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Retrofitting Spi With Dcoe45 - Emissions Control & Mot


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#1 PIIIOWW

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Posted 06 January 2020 - 09:19 PM

Hi,
I have an L-plate SPI Cooper but want to run it with a DCOE 45 carb arrangement. All the rest of the engine spec is pretty highly tuned so the carb should be well suited to the set up. I'd like to better understand if this is actually a viable route or if it will be an out-and-out failure based on the emissions.

I understand the age of vehicle needs a lambda sensor and cat fitted regardless of whether they're actually functioning. Today I spoke to my MOTer for my daily vehicle and he said many people remove the cat etc after the MOT cert has been issued. The exhaust I've specced for the car also doesn't have a lambda sensor port and even if it did, with no ecu for fueling present, it wouldn't be feeding any data/signal back to anything. The MOT guy said just make sure a lambda sensor is fitted even if not functional and make sure the wire is presented in such a way that it's not suspected for cheating - just take the car for its MOT and see if it passes...

I'm reluctant to do this in case it's going to be a dramatic failure and wondered if anyone had any knowledge/experience on the matter.

I do have a cat in the system.

The rest of the engine spec is: 1380, high end, big valve head (29-36mm), 286 cam, 1.5:1 rockers, large bore LCB and of course the DCOE 45 carb mounted on a 5" maniflow inlet. I'm also planning to use an ignition-only ecu which could help if programmed to meet an emissions spec??

Any thoughts or discussion is welcomed.

Thanks

Edited by PIIIOWW, 06 January 2020 - 10:14 PM.


#2 sonscar

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Posted 07 January 2020 - 10:56 AM

From my limited understanding L(92/93) will need a cat test possibly.The tester should input the vin and the system will point him to the correct test as some 92 cars were fitted with cats and carbs and there is a special exclusion for these.As yours was injected this should not apply.It is possible to get carb cars through a cat test as some Kitcar owners have done this but it will be difficult and the cat will probably die.More knowegeable people will reply but my advice is tread carefully and further explore EFI solutions.Just my 2p,Steve..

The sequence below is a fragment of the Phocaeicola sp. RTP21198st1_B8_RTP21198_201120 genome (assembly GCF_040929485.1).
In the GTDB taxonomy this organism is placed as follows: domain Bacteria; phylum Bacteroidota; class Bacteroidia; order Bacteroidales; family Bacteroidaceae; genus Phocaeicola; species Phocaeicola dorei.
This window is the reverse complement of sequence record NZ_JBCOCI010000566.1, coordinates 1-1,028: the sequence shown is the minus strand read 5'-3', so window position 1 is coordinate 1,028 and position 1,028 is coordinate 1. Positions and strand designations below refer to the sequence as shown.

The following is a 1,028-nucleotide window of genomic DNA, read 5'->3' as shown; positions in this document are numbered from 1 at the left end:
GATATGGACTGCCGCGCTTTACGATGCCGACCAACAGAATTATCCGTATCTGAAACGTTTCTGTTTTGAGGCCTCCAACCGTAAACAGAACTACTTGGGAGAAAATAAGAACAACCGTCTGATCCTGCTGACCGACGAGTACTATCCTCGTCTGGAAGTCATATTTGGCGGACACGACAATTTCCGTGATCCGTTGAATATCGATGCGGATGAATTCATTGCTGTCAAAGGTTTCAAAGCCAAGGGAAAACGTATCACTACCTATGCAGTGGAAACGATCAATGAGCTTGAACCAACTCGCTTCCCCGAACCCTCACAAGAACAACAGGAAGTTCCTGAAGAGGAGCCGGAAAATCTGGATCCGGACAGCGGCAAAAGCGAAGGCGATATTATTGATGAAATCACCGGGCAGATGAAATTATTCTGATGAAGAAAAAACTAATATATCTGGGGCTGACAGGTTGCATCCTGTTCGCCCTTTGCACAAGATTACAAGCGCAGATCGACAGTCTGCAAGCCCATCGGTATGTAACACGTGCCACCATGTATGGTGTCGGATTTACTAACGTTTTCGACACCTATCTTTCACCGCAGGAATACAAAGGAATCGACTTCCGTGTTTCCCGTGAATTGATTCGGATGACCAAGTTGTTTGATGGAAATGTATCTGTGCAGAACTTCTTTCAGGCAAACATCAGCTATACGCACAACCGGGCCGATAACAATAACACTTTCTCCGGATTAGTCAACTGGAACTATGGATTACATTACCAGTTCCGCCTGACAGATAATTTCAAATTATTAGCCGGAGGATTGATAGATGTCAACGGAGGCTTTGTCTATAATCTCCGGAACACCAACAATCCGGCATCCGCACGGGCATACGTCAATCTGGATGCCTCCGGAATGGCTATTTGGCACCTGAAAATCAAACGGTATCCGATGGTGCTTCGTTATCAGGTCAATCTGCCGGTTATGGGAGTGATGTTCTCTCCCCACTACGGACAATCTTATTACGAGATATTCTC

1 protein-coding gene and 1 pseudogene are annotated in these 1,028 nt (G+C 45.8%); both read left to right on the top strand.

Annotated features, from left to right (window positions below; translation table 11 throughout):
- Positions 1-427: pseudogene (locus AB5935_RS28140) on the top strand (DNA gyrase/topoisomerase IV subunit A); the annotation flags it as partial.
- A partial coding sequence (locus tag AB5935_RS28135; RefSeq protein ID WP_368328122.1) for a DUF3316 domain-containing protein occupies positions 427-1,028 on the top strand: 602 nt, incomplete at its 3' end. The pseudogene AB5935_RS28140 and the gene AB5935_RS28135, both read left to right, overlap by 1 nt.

#3 imack

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Posted 07 January 2020 - 09:02 PM

Pretty easy to work out from the testers manual if you have the registration date and the chassis no.

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#4 PIIIOWW

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Posted 07 January 2020 - 10:35 PM

Thanks for the responses.

The 1990 RSP Cooper was a cat and carb combination so why would the presence of a carb foul/poison/kill the catalyst unless heavily over-fueled?

My question is more aimed to get a sense of 'will the car pass the mot on the emissions given the combination of engine and exhaust components?'

The mot guidance merely states to check a: cat, lambda sensor and egr valve are present as per the legislative requirements for the age of the vehicle. If the car will pass with the carb and cat alone that would be a perfect outcome and it would be worth fitting an exhaust system that can accommodate an O2 sensor even if the sensor is doing nothing to help the emissions.

#5 nicklouse

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Posted 08 January 2020 - 12:59 AM

If an injection car it will need to pass the injection emissions test. Not a hope in hell. Unless I believe you can prove the engine is much older. Or some such.



#6 imack

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Posted 08 January 2020 - 06:30 AM

If its a post August 92 car and the chassis code is listed in the emissions data book you won't get a carb'd car with a 286 cam to pass the required emissions standards.
If it's pre August 92 you may get it to scrape through.




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